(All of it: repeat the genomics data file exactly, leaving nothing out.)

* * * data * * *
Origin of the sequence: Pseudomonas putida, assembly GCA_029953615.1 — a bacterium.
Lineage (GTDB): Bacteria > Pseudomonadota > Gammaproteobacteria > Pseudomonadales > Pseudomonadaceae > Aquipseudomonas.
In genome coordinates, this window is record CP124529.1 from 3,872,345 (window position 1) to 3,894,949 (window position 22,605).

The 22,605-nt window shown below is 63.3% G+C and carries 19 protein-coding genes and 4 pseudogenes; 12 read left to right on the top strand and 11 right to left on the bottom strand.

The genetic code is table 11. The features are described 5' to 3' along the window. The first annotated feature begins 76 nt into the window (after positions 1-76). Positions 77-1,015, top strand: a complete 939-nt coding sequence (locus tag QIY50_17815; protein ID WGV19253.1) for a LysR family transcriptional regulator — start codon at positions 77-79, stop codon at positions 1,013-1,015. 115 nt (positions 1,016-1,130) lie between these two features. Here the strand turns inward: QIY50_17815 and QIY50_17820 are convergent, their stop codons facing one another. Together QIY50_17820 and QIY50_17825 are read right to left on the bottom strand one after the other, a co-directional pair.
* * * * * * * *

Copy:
Origin of the sequence: Pseudomonas putida, assembly GCA_029953615.1 — a bacterium.
Lineage (GTDB): Bacteria > Pseudomonadota > Gammaproteobacteria > Pseudomonadales > Pseudomonadaceae > Aquipseudomonas.
In genome coordinates, this window is record CP124529.1 from 3,872,345 (window position 1) to 3,894,949 (window position 22,605).

The 22,605-nt window shown below is 63.3% G+C and carries 19 protein-coding genes and 4 pseudogenes; 12 read left to right on the top strand and 11 right to left on the bottom strand.

The genetic code is table 11. The features are described 5' to 3' along the window. The first annotated feature begins 76 nt into the window (after positions 1-76). Positions 77-1,015, top strand: a complete 939-nt coding sequence (locus tag QIY50_17815; protein ID WGV19253.1) for a LysR family transcriptional regulator — start codon at positions 77-79, stop codon at positions 1,013-1,015. 115 nt (positions 1,016-1,130) lie between these two features. Here the strand turns inward: QIY50_17815 and QIY50_17820 are convergent, their stop codons facing one another. Together QIY50_17820 and QIY50_17825 are read right to left on the bottom strand one after the other, a co-directional pair.